Pro Perspective: George Mitterwald
An interview with the former big league catcher. Plus an update from 2023!
- Minnesota Twins, 1966 - 1973; Chicago Cubs, 1974 - 1977
George Mitterwald was born on June 7, 1945 in Berkeley, California. He played high school ball in Hayward, California then played for a nearby college named Chabot College.
Signed by the Minnesota Twins in 1965, George made his big league debut only one year later, in a 1966 game against the Detroit Tigers.
He became one of the Twins' mainstay catchers in the late 60s and early 70s, appearing in 514 total games for Minnesota. George was a member of two Twins teams that made it to the ALCS, both in 1969 and 1970.
He was traded to the Chicago Cubs for the 1974 season, and stayed with Chicago until the end of his playing career following the 1977 season.
George Mitterwald ended his MLB career having played in nearly 900 games, collecting 623 hits, 76 home runs, and gunning down 268 runners attempting to steal (40%). His career Wins Above Replacement (WAR) total was 6.1, with his best season (according to WAR) coming in 1970 with a 2.2 WAR.
Following the end of his playing career, George moved into coaching. He would go on to successfully coach at the big league level for both the Oakland A's and the New York Yankees, as well as at the minor league and independent league levels.
Q&A with George
George Mitterwald is a former big league catcher with over 6,200 innings of MLB playing time under his belt. He has played with many MLB all stars - names like Rod Carew, Harmon Killebrew, and Bruce Sutter.
I wrote to George a few months back hoping to get his perspective on my three questions for catchers. He kindly signed an index card for me and answered my questions, as you can read below.
Like the others in the Pro Perspective series, I wanted to share George's responses with the readers of Catchers Home with the hope that his input will help catchers interested in improving their game.
Here are his responses to my questions, as you will also see in the image below.
Question 1: What is your favorite memory from playing in the major leagues?
Answer: Too many to narrow it down to one. 3 HR, (sic) 8 RBI's vs Pittsburgh 4/17/74. 12 standing ovations at home. That was one. The other one was playing and starting, as a rookie, in the 1st playoffs ever for division winners vs Baltimore in 1969. Just playing in the Big Leagues was a thrill.
Question 2: What do you think is the most important skill that a catcher should have?
Answer: Again it's hard to narrow it down to one. Learning how to receive a pitch to present it in a favorable manner for the umpire to see it appear as a strike will help your pitcher a lot - this can happen at all levels of competition. Be a friend to your pitchers, some you have to treat like a small child and some you have to pump up.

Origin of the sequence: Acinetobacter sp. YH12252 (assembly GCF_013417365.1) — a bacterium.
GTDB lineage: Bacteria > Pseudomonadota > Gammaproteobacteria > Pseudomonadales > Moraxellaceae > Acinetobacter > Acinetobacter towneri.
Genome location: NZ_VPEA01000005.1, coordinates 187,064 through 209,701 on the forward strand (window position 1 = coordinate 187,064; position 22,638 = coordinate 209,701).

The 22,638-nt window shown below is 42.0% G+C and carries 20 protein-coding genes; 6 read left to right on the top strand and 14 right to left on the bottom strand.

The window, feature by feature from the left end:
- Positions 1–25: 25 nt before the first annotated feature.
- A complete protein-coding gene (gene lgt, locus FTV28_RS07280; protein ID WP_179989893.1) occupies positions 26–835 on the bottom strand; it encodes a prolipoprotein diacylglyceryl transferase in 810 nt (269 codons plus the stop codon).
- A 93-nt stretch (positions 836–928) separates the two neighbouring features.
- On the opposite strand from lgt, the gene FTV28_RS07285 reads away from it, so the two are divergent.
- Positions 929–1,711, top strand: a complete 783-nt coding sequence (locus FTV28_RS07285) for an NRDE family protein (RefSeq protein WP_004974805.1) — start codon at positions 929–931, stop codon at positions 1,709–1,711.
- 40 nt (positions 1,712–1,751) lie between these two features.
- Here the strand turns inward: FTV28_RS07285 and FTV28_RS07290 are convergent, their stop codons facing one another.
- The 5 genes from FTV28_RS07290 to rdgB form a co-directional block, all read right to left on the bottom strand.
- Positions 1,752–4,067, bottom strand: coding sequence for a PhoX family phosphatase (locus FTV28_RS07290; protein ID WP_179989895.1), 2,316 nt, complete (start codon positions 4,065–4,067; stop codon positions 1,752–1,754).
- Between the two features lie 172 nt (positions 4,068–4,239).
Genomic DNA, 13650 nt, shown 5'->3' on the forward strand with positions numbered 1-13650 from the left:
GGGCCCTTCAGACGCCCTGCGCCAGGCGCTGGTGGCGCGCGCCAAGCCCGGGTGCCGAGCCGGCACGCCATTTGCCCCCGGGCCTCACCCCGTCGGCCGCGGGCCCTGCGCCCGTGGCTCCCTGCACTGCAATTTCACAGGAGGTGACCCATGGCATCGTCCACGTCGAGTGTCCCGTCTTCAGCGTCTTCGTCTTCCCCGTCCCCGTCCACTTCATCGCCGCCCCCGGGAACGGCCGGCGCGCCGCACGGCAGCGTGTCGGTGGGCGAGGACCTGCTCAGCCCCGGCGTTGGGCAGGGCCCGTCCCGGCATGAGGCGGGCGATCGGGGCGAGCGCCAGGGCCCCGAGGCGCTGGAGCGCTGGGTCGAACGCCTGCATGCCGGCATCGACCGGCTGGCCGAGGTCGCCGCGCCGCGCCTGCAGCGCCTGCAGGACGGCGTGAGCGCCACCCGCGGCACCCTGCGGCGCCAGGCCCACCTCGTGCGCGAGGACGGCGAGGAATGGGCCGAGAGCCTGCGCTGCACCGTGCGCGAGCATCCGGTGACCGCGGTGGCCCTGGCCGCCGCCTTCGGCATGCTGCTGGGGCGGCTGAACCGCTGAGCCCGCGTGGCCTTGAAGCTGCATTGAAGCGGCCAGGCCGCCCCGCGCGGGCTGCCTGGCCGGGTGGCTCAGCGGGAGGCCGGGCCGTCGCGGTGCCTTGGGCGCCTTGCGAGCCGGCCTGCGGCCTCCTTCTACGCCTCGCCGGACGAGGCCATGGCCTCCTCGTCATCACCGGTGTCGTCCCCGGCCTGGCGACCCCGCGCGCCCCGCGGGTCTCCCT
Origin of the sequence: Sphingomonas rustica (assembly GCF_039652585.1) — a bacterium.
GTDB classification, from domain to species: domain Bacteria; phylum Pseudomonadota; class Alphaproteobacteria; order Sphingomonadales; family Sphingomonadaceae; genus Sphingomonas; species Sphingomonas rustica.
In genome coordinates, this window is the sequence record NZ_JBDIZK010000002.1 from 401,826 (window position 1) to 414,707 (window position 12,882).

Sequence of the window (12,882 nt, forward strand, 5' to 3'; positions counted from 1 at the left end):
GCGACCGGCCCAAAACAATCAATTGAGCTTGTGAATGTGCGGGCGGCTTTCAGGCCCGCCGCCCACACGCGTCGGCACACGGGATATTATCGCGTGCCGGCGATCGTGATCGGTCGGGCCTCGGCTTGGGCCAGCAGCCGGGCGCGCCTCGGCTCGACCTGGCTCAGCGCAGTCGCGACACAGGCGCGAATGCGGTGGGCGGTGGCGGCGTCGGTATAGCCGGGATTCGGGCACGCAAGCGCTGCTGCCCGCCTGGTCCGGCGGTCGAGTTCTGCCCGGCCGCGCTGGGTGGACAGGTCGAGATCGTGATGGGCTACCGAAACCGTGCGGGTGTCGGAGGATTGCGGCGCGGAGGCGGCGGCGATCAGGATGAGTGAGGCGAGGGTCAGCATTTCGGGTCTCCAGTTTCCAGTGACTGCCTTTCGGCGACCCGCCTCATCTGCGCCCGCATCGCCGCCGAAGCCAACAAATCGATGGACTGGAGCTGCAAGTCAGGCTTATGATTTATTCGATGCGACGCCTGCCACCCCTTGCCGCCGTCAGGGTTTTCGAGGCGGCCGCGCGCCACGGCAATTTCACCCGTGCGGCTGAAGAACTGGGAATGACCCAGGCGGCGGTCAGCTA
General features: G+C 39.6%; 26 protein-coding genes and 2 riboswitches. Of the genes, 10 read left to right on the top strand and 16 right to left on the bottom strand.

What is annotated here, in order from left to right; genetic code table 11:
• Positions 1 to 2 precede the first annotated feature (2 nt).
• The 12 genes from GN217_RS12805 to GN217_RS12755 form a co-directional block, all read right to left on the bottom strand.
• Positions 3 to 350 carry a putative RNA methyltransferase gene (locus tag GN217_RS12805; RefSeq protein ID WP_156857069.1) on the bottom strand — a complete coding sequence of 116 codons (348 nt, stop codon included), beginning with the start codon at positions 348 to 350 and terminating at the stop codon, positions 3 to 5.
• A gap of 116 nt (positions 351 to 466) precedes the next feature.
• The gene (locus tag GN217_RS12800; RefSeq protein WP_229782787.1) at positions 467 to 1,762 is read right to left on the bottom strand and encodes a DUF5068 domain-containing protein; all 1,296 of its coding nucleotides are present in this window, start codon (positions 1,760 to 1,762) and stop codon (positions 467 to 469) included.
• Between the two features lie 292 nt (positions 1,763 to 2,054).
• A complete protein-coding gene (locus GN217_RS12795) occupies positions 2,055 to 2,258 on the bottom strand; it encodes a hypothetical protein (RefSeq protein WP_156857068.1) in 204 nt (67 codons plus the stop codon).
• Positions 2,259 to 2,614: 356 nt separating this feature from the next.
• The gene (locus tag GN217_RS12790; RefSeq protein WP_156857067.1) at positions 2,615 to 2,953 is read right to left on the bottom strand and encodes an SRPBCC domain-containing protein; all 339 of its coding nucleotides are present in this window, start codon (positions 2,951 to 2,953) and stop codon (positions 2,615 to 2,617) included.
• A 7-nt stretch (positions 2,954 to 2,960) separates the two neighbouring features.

Question 3: If you could give one piece of advice to a young catcher hoping to play at the next level, what would it be?
Answer: Work hard at all phases of your craft. Learn how to catch popups, block balls in the dirt, throw accurately to all bases. Repeat, repeat, repeat, repeat and when you get tired of repeating, do it some more. You can't practice enough. Back up first base when no one is on, hustle to get that wild throw and stop the runner from advancing. Be vocal and don't be afraid to call a base on a bunt. Be quick on all bunts. Communicate with your infielders at all time.
George's feedback speaks for itself. It's action packed and I encourage you to read it carefully and take his advice to heart.
His answers run the gamut from the importance of soft skills (encouraging and befriending your pitchers) to hard skills like blocking, receiving, throwing, etc. The underlying thread in it all is the importance of hard work and constant practice. Excellent stuff, George!
I reached back out to George Mitterwald in early 2023 and he signed his 1969 and 1970 Topps cards for me. I also asked him an additional question, this one more focused on his own career. You can read his response below.
Question: I have a question I was hoping you would answer: in your time as an MLB catcher, who was the best pitcher you ever caught? What made them the best?
Answer: Bert Blyleven had the best stuff of any pitcher I caught.
Thanks for Reading
We have additional Pro Perspectives ready to share with our readers, and they will continue to be posted in the coming weeks and months. Keep on the lookout for them!
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